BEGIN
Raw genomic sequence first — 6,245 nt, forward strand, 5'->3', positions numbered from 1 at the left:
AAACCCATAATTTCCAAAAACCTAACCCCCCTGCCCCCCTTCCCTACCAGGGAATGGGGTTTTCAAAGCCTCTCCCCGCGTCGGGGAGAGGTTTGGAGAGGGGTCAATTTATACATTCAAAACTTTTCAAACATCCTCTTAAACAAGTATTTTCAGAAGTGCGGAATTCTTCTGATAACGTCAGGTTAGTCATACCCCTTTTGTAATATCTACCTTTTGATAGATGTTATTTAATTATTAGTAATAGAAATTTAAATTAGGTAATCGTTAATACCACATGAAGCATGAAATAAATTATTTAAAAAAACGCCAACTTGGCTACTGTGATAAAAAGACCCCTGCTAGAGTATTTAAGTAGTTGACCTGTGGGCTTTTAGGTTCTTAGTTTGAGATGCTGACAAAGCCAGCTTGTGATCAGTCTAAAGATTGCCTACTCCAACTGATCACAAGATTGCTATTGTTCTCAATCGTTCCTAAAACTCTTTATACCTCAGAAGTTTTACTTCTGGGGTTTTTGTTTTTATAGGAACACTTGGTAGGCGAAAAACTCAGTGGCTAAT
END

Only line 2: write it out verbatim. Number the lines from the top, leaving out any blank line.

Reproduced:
AAACCCATAATTTCCAAAAACCTAACCCCCCTGCCCCCCTTCCCTACCAGGGAATGGGGTTTTCAAAGCCTCTCCCCGCGTCGGGGAGAGGTTTGGAGAGGGGTCAATTTATACATTCAAAACTTTTCAAACATCCTCTTAAACAAGTATTTTCAGAAGTGCGGAATTCTTCTGATAACGTCAGGTTAGTCATACCCCTTTTGTAATATCTACCTTTTGATAGATGTTATTTAATTATTAGTAATAGAAATTTAAATTAGGTAATCGTTAATACCACATGAAGCATGAAATAAATTATTTAAAAAAACGCCAACTTGGCTACTGTGATAAAAAGACCCCTGCTAGAGTATTTAAGTAGTTGACCTGTGGGCTTTTAGGTTCTTAGTTTGAGATGCTGACAAAGCCAGCTTGTGATCAGTCTAAAGATTGCCTACTCCAACTGATCACAAGATTGCTATTGTTCTCAATCGTTCCTAAAACTCTTTATACCTCAGAAGTTTTACTTCTGGGGTTTTTGTTTTTATAGGAACACTTGGTAGGCGAAAAACTCAGTGGCTAAT